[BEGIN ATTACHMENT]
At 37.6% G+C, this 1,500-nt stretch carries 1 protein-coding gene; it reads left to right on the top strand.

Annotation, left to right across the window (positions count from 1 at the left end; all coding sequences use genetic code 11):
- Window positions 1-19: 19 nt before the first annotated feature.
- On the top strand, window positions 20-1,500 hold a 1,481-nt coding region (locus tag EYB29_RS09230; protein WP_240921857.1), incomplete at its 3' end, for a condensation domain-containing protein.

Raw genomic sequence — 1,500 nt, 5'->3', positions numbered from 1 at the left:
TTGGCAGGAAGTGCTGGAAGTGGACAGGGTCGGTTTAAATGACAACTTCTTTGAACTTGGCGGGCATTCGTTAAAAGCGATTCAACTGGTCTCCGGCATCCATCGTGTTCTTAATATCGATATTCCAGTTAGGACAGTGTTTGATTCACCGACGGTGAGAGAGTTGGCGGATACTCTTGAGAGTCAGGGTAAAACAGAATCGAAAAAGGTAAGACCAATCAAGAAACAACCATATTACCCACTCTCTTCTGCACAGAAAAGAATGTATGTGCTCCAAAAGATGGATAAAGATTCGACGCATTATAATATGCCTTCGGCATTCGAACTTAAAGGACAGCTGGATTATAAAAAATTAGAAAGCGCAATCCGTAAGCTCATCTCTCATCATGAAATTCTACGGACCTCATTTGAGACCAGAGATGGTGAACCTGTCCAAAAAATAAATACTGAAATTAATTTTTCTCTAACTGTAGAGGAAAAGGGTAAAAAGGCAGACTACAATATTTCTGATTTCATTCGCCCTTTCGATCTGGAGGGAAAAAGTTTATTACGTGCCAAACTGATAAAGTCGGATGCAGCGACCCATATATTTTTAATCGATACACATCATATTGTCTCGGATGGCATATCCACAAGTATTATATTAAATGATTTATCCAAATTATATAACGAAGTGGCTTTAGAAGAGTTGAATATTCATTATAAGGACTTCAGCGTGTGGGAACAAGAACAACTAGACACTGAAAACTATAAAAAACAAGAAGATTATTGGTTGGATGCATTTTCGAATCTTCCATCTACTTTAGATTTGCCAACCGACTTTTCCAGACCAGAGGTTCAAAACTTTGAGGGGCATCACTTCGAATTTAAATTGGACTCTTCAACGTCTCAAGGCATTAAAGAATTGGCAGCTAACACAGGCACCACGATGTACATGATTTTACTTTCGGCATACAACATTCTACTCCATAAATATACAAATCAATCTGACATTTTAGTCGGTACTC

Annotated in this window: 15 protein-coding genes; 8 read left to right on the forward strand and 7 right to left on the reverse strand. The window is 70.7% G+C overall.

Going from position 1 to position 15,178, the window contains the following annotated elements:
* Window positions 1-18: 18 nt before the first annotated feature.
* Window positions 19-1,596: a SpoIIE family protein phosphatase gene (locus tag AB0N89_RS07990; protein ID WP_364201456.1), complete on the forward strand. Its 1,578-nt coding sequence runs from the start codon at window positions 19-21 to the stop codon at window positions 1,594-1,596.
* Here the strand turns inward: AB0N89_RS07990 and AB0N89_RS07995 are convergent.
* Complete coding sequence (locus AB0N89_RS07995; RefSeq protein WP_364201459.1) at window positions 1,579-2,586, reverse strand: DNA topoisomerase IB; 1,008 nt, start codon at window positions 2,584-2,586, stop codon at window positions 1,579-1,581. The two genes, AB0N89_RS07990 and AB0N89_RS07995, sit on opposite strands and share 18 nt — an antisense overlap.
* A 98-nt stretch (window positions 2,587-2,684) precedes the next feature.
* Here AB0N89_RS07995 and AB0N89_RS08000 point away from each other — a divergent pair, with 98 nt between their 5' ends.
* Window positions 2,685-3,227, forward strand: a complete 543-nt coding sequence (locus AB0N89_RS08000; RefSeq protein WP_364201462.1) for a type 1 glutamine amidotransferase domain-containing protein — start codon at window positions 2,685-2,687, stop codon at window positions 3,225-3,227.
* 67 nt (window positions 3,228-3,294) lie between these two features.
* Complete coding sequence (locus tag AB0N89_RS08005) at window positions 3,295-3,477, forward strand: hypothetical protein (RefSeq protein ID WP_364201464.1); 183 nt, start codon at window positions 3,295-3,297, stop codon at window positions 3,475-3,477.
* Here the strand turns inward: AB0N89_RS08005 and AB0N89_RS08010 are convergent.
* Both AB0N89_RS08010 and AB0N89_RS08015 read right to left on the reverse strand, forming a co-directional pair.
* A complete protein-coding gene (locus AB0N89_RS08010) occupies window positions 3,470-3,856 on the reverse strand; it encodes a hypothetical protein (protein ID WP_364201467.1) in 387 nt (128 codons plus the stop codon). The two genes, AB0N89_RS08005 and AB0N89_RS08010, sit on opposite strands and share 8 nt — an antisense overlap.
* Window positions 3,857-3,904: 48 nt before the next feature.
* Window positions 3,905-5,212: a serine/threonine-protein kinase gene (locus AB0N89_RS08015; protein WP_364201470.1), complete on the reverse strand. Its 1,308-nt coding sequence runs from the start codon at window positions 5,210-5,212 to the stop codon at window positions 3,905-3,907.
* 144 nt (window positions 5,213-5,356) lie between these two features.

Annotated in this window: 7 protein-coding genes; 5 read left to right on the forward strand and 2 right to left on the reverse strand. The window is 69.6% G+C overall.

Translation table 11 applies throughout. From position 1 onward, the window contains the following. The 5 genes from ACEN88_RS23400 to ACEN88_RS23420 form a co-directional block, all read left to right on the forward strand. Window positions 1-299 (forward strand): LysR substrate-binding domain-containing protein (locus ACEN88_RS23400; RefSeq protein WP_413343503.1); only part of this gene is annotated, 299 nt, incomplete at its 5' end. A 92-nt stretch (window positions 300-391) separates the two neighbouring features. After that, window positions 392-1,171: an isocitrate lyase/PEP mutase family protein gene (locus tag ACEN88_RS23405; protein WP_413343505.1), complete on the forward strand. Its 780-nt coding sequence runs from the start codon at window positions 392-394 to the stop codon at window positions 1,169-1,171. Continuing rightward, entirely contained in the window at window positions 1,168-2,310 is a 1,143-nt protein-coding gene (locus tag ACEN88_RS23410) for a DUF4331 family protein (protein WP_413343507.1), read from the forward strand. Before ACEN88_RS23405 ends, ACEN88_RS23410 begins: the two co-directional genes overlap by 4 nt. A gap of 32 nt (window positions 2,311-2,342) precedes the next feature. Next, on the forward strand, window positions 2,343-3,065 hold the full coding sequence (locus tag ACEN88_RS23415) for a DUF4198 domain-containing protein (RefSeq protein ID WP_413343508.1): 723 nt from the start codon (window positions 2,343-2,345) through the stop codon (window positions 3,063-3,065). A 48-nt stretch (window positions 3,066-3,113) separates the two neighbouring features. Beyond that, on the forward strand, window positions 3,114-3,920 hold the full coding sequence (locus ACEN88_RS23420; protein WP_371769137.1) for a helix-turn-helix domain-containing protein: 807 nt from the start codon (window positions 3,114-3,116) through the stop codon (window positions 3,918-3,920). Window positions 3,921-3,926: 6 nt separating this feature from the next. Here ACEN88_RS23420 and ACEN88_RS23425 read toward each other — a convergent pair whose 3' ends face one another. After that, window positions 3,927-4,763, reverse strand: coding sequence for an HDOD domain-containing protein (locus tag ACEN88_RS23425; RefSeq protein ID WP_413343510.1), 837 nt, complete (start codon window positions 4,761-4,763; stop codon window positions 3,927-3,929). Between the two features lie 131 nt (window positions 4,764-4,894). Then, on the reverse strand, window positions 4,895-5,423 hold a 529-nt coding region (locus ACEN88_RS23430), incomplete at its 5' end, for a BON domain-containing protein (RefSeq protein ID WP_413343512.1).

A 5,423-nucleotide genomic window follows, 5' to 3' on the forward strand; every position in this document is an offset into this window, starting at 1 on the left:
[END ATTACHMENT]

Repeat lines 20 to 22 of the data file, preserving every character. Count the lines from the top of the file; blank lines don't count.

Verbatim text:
* A complete protein-coding gene (locus AB0N89_RS08010) occupies window positions 3,470-3,856 on the reverse strand; it encodes a hypothetical protein (protein ID WP_364201467.1) in 387 nt (128 codons plus the stop codon). The two genes, AB0N89_RS08005 and AB0N89_RS08010, sit on opposite strands and share 8 nt — an antisense overlap.
* Window positions 3,857-3,904: 48 nt before the next feature.
* Window positions 3,905-5,212: a serine/threonine-protein kinase gene (locus AB0N89_RS08015; protein WP_364201470.1), complete on the reverse strand. Its 1,308-nt coding sequence runs from the start codon at window positions 5,210-5,212 to the stop codon at window positions 3,905-3,907.